Week Two: God of the in-between times

 

Our scripture reading today: Matthew 4: 18 – 22.

Today’s passage describes Jesus calling four of his disciples – Peter, Andrew, James and John. Apart from what they did for a living, we know very little about the early lives of any of these disciples. In the same way, we actually know very little of what Jesus did in the first 30 years of his life. I challenged myself to see God in everything I saw. An unshaven man walked past, pushing an empty pushchair and smoking a cigarette. I walked past a small school, where I could hear the laughter of children. I noticed an impressive school garden that had been immaculately tended by teachers and pupils. A woman, dressed all in white, came out of a shop clutching an enormous bottle of Coke and a small bottle of vodka. A friendly old lady came over and started chatting to me, and, as I looked back at her rough skin and dirty clothes, I saw God’s light shine through her eyes. As I got back in the car, I thanked God for allowing me to see his light despite the rain and mess. I thanked him for being there in the ordinariness of that journey back to the car.

It is relatively easy to see God in the special, uplifting moments in our lives, and we also find ourselves meeting him in the difficult and painful times. But God is to be found in the in-between times, too, in the missing years. ‘Life, in it’s humdrum sense, is worth avoiding’, bleakly asserts 80’s rock star Morrissey in the biopic England is mine (2017). As Christians, the challenge is not to avoid those times, but rather to open our eyes to discovering God in those ordinary moments. In the book The Old Ways (Penguin, 2012), Robert MacFarlane describes a walk that he had made a thousand times before, in the field by his house. But this time he was walking at night, after it had been snowing all day. His eyes were opened anew to the beauty and the wonder of that pathway. He writes, ‘The snow caused everything to exceed itself and the moonlight caused everything to double itself’.

Our lives have occasional highs and occasional lows, but, most of the time, they can be rather mundane. As Christians, we need to remember that God is present in the everyday, ordinary moments of our lives. Our God is also the God of the in-between times. He is the God of the humdrum, the monotonous and the commonplace. With him, those moments don’t stay mundane. He brings joy, hope and beauty to even the most ordinary moments.

Reflection:

Meister Eckhart, the 14th-century theologian, wrote that ‘we are all meant to be mothers of God, for God is always needing to be born’. In other words, our call is to look beyond the ordinary and to search for God in our midst, however he comes to us. Take some space and time to reflect on the past 24 hours. First, think of where God’s light has shone in a clear and obvious way – perhaps through the beauty of nature or the kindness of family and friends. Now take time to think of the in-between times – where has his light shone in your more ordinary, mundane, everyday moments?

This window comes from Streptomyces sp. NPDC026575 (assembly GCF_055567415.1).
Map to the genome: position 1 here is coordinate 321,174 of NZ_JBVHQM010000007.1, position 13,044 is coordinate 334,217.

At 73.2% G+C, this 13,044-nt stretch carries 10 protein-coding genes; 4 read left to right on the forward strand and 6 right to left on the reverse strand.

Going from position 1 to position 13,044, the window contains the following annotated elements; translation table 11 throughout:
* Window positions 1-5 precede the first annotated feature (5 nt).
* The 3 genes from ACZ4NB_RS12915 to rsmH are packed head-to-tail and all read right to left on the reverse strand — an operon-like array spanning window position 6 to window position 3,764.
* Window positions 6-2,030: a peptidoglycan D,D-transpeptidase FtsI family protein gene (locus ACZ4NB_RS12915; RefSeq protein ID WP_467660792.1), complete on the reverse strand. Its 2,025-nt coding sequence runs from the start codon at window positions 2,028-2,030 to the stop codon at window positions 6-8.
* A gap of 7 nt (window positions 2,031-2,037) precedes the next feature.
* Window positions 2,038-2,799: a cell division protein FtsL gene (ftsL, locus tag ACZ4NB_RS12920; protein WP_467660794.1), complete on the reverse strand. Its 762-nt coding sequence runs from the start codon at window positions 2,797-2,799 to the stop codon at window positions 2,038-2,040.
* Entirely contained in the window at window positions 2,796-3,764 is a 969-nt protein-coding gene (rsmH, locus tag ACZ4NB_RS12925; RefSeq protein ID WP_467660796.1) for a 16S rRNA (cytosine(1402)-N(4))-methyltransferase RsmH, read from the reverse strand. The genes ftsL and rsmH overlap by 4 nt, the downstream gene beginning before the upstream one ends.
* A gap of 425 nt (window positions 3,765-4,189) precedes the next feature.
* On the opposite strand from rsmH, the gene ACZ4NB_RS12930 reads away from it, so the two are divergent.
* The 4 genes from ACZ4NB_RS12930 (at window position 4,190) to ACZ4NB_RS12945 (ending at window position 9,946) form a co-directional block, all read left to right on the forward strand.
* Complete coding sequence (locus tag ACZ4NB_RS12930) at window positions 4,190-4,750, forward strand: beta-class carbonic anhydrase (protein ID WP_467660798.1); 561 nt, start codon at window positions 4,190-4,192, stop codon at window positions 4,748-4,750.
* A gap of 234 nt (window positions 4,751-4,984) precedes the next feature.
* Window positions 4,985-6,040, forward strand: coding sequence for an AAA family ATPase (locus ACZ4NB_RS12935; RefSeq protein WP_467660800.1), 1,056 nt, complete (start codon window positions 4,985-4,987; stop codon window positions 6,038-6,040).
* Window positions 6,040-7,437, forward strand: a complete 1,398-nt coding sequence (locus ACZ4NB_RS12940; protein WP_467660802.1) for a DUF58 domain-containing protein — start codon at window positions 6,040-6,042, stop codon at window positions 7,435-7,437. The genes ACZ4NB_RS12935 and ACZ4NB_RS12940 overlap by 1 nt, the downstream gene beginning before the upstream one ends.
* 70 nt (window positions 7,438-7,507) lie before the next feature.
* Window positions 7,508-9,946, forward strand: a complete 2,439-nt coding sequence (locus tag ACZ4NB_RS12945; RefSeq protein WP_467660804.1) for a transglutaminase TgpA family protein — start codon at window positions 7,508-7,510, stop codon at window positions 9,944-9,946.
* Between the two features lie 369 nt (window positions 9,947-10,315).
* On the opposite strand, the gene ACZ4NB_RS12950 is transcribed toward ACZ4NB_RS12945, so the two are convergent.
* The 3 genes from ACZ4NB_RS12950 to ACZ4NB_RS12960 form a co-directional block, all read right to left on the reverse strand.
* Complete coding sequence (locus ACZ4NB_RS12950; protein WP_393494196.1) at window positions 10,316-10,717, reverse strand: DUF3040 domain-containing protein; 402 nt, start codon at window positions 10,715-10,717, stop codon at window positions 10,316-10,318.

Taken from ‘Opening our Lives’ by Trystan Owain Hughes p.26 – 28.

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Week One: Not looking, but seeing

Our scripture reading today: Colossians 1: 15 – 20.

When I was growing up, my taid (grandfather) used to sit with his little cap on, spitting occasionally into the roaring fire, telling us stories about his childhood. One of the stories was about the great Welsh revival. It was 1904 and the Holy Spirit was sweeping through Wales like a forest fire. The great revivalist, Evan Roberts, would visit the chapels of Anglesey and preach to the packed buildings for hours. Things are certainly different today. The churches and chapels are still standing on Anglesey, but many are now garages, community centres and supermarkets. The congregations at the buildings that continue to be places of worship are often dwindling and ageing.

It is too easy for Christians to feel downhearted at the state of the church today and, indeed, at the state of the nation or the world. In his parables about the kingdom, though, Jesus challenges us to look beyond what is at the surface. It may look insignificant (a mustard seed, some yeast, a net or a field), but it is something much more precious. As Henry David Thoreau noted: ‘The question is not what you look at, but what you see’. Jesus challenges us to open our eyes to the kingdom of God in our everyday lives and to perceive God in our daily existence. God is inextricably woven into our lives and the challenge of our faith is to recognise him each day.

In the BBC comedy Blackadder Goes Forth, set during World War I, General Melchett unfurls a map of the battlefield, leans over it and bellows, ‘Oh man, it’s a barren and featureless desert out there, isn’t it?’ His assistant, Captain Darling, looks at the blank paper and replies, ‘I think you want the other side, sir’. If we open our eyes, we can learn to recognise the other side of this world, woven into our lives – in the beauty of nature, in the friendships we foster and in the kindness we witness.

Reflection:

The Welsh poet R.S. Thomas reminded us that burning bush moments of finding God in the tapestry of our lives are like the ‘pearl of great price’ of Jesus parable – we should be selling everything to experience them. What does this mean practically in your own life? Have a think about when God’s joy and wonder has broken through in your life, perhaps at surprising moments. Finally, commit yourself to looking beyond the surface and to recognising God in the ordinary everyday.

Taken from ‘Opening our Lives’ by Trystan Owain Hughes p.23 – 25.

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